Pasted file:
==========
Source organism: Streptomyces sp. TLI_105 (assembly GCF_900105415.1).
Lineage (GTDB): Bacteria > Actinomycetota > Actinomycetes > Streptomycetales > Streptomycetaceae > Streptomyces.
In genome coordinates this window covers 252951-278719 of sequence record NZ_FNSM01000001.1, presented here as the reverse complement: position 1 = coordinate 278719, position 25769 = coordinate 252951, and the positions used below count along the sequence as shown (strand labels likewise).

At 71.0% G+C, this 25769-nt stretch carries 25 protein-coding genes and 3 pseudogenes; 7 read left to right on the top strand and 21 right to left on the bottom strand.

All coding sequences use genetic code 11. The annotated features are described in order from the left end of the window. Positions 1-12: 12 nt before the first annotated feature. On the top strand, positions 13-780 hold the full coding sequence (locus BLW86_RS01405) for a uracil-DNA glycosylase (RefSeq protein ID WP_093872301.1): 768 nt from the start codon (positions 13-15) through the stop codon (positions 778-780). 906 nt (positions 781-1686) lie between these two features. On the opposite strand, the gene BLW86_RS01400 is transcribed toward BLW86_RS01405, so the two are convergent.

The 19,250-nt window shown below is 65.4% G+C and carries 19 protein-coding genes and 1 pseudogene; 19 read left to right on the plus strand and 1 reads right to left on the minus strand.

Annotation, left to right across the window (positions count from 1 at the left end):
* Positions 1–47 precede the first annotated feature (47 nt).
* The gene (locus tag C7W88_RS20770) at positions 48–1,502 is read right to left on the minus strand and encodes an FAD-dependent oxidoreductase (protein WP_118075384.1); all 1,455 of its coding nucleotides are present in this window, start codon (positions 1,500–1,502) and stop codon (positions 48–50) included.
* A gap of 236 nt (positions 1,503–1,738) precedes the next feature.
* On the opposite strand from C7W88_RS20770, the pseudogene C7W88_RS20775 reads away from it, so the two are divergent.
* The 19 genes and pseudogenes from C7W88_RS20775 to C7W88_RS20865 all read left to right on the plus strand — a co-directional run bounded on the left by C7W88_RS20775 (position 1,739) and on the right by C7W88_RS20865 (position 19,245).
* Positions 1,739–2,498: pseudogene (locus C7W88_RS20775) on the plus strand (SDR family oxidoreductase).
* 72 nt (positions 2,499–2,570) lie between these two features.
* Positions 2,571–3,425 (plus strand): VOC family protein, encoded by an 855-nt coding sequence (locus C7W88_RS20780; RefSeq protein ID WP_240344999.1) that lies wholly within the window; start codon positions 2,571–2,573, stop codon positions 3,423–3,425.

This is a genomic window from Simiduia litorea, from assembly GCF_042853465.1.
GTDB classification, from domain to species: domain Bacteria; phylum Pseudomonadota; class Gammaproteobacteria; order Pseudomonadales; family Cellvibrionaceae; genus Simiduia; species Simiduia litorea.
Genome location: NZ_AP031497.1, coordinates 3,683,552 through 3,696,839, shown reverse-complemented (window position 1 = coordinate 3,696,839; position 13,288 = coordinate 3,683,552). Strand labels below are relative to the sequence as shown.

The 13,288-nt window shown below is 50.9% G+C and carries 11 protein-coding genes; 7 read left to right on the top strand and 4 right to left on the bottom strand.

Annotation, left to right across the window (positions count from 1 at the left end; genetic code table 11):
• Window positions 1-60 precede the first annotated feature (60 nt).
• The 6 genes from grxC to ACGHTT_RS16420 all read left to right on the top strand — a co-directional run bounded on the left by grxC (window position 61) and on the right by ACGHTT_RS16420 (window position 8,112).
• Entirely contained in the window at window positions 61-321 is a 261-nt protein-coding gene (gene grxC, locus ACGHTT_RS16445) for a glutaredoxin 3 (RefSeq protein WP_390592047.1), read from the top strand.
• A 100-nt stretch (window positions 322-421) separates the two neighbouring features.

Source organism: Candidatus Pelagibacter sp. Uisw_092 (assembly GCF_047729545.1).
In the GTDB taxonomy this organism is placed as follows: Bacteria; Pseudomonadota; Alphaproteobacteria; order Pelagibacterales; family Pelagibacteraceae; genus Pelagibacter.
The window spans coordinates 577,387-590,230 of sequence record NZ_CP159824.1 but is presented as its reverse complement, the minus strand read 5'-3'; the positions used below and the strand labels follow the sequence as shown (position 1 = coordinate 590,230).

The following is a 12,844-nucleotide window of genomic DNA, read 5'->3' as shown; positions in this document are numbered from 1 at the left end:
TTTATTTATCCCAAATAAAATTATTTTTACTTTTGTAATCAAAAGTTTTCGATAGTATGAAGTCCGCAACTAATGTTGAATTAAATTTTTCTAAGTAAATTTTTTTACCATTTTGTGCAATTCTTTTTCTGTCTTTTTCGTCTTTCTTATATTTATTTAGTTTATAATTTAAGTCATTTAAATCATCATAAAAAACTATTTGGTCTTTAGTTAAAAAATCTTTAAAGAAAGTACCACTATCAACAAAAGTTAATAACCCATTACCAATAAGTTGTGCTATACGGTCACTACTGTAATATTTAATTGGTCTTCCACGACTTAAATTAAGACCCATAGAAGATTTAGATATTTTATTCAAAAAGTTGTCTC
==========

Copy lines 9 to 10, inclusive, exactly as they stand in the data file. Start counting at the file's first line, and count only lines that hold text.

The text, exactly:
* The gene (locus tag C7W88_RS20770) at positions 48–1,502 is read right to left on the minus strand and encodes an FAD-dependent oxidoreductase (protein WP_118075384.1); all 1,455 of its coding nucleotides are present in this window, start codon (positions 1,500–1,502) and stop codon (positions 48–50) included.
* A gap of 236 nt (positions 1,503–1,738) precedes the next feature.